Calling Time on Call The Midwife

Call the Midwife’, the innocuous Sunday night BBC drama about a group of midwives in Poplar is entering it’s sixth series this month. The cheery nuns, the starched white midwife caps and community spirit in the face of adversity place ‘Call the Midwife’ squarely in the halcyon, simpler days-of-yore that most of our BBC dramas […]

Brooklyn Shakeshaft Ward
27th February 2017

Call the Midwife’, the innocuous Sunday night BBC drama about a group of midwives in Poplar is entering it’s sixth series this month. The cheery nuns, the starched white midwife caps and community spirit in the face of adversity place ‘Call the Midwife’ squarely in the halcyon, simpler days-of-yore that most of our BBC dramas inhabit. Until Brexit and the tide of racism it brought with it, this all seemed harmless fun and although I’m not exactly the target demographic I used to be a fan. However, I can’t ignore the massive problem the BBC has around race any longer. ‘Call the Midwife’ scored incredibly low with viewers of colour, and with good reason. There are very few episodes that include people of colour, and in those that do, the character’s race is usually their main storyline.

“By reducing people of colour to stereotypes in our dramas, we alienate a growing part of our population”

Yes, the show is set in the late 1950s and there would have been very few ethnic minorities in London, but these characters deserve proper storylines, with proper character development, as much as their white counterparts. By reducing people of colour to stereotypes in our dramas, we alienate a growing part of our population. At a time when television should be becoming more accessible we are reinforcing divides that run much deeper than Sunday night viewing habits.

Despite this I had high hopes for the Christmas episode. The show had had a few month’s breaks, and I hoped the growing acknowledgment of racism in television would have trickled down to the writers. What followed was one of the biggest indulgences in the ‘white saviour’ narrative I’ve ever seen on the television. When a mission hospital in South Africa is threatened with closure, the ever helpful Nonnatus midwives hop on the plane to assist it’s ailing doctor (firstly, who’s running the midwifery in Poplar while they’re away?? I spy a plot hole..). While this could be seen as a noble pursuit, the wealthy, upper-middle-class nurses proceed to patronise their patients and generally disregard their culture.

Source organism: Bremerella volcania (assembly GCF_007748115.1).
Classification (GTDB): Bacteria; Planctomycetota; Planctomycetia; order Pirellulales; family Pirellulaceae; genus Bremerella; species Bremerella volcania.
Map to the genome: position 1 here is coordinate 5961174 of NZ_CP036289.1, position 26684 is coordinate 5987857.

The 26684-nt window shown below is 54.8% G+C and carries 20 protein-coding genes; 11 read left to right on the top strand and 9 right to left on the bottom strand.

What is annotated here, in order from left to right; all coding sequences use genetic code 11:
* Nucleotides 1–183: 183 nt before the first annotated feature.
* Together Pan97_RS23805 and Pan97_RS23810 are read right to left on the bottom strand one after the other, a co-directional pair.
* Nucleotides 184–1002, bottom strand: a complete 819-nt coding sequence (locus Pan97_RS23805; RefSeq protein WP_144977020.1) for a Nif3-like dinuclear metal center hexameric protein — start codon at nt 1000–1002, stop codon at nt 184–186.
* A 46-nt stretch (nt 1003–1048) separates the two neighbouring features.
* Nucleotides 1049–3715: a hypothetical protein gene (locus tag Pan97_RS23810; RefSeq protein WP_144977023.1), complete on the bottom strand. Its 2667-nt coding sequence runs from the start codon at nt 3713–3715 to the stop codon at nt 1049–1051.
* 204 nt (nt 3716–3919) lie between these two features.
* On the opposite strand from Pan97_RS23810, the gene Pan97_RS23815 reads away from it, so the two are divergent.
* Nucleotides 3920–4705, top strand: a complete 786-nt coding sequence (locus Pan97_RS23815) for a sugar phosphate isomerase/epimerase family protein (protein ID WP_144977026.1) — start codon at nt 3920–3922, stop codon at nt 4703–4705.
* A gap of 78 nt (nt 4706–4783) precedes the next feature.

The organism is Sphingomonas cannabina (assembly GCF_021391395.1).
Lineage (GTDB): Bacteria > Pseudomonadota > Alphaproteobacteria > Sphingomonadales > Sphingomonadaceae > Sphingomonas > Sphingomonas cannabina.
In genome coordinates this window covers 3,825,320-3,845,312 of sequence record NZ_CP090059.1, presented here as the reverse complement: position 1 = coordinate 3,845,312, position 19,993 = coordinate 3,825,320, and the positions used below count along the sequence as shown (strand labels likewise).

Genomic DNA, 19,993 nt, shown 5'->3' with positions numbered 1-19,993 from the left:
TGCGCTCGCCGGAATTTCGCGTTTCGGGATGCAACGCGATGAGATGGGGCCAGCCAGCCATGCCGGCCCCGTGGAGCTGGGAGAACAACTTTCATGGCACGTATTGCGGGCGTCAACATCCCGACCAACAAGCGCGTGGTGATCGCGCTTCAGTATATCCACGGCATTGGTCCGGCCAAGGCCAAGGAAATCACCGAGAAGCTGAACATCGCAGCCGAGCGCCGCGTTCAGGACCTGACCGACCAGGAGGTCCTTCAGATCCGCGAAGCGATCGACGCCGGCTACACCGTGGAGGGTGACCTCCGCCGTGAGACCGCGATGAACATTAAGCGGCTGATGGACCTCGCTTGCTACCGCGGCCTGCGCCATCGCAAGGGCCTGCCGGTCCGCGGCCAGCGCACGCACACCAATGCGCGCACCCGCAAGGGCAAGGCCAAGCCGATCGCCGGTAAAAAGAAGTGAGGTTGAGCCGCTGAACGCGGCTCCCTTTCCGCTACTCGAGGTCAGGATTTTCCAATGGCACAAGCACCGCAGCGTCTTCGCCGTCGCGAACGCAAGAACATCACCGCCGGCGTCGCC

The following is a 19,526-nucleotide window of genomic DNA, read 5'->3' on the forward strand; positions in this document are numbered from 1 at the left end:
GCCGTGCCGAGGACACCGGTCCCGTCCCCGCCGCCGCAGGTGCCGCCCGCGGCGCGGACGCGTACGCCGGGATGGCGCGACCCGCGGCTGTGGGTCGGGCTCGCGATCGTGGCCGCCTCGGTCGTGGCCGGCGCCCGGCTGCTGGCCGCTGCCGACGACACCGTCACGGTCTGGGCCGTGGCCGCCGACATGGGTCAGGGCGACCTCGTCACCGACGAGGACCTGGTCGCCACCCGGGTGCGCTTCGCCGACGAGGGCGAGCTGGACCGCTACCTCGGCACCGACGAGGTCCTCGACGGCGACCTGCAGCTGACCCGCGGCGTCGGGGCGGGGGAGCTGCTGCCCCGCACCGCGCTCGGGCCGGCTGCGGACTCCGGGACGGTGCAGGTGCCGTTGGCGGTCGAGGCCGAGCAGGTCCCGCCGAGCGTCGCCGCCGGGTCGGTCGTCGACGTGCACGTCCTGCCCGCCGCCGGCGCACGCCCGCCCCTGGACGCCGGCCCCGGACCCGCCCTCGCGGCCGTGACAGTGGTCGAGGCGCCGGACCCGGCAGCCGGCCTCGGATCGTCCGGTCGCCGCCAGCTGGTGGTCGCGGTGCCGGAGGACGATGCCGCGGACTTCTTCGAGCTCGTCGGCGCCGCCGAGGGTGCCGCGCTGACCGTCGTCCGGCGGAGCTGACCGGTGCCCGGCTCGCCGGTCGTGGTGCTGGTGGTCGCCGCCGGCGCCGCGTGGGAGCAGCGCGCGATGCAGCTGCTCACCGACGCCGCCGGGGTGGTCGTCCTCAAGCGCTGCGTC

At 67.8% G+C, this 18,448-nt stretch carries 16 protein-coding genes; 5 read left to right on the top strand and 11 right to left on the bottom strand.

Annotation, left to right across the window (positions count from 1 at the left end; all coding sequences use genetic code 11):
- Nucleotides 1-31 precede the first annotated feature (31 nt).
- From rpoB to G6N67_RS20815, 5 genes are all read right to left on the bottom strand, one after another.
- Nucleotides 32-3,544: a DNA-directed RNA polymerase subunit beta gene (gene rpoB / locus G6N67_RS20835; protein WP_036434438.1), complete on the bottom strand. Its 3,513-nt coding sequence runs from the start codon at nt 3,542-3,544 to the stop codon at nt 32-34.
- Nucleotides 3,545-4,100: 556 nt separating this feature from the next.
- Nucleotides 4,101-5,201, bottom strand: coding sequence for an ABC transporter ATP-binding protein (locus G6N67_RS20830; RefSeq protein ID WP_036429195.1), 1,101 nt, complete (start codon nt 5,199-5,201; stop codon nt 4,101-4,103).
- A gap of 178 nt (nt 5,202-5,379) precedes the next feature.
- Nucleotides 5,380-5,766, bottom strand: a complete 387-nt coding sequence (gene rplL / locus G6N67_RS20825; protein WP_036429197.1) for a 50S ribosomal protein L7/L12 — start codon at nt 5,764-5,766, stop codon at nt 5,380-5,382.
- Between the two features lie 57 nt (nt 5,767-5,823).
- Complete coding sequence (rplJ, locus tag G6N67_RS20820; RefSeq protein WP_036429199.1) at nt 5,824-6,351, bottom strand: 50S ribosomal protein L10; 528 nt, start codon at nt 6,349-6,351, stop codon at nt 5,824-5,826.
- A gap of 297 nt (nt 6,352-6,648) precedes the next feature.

The community is constantly referred to as ‘those people,’ and their poverty often met with disdain and shock by the midwives. Nothing sums up the sly racism of this episode more than the sight of the cast enjoying an idyllic picnic on a ‘Whites Only’ beach, eating food more decadent than anything anyone in the rural South African village would be able to afford. While this may be a very accurate representation of missionary work in South Africa, the fact that these characters, as opposed to the black villagers, are viewed as the heroes is incredibly damaging.

By showing them to be enjoying something that caused untold damage to a nation, and repackage it as light entertainment, is nothing short of shameful. There are ways to show race sensitively, but this is not one. Dear BBC, this show might be set in the 1950s, but it appears you’ve got stuck there.

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  1. As a white person myself, this reads like it was written by a white person .."there would have been very few ethnic minorities in London. .. By reducing people of colour to stereotypes in our dramas .."

    What I understand my Black anti-racism teachers are saying, is that ALL white people are racist. That's because it's a system, of white false/pseudo-supremacy - not personal bigotry.

    Can we please have an anti-racist analysis of Call the Midwife written by Black people, and people of colour, from Poplar?

    1. I’m a person of color and I would love to see how this critique is inaccurate. What do you think a POC would say that is different? That it’s okay for shows to illustrate the cultural differences as one being being vastly superior and one being clueless and insufficient, even though the latter is only reaching these difficulties as a direct result of the imposition of the former. Childbirth in African tribal cultures are well documented as being without complications until western society decided they knew better. The show is accurate historically but the validation of the white culture as the protagonist, encouraging the Africans to get with the times is structurally racist.

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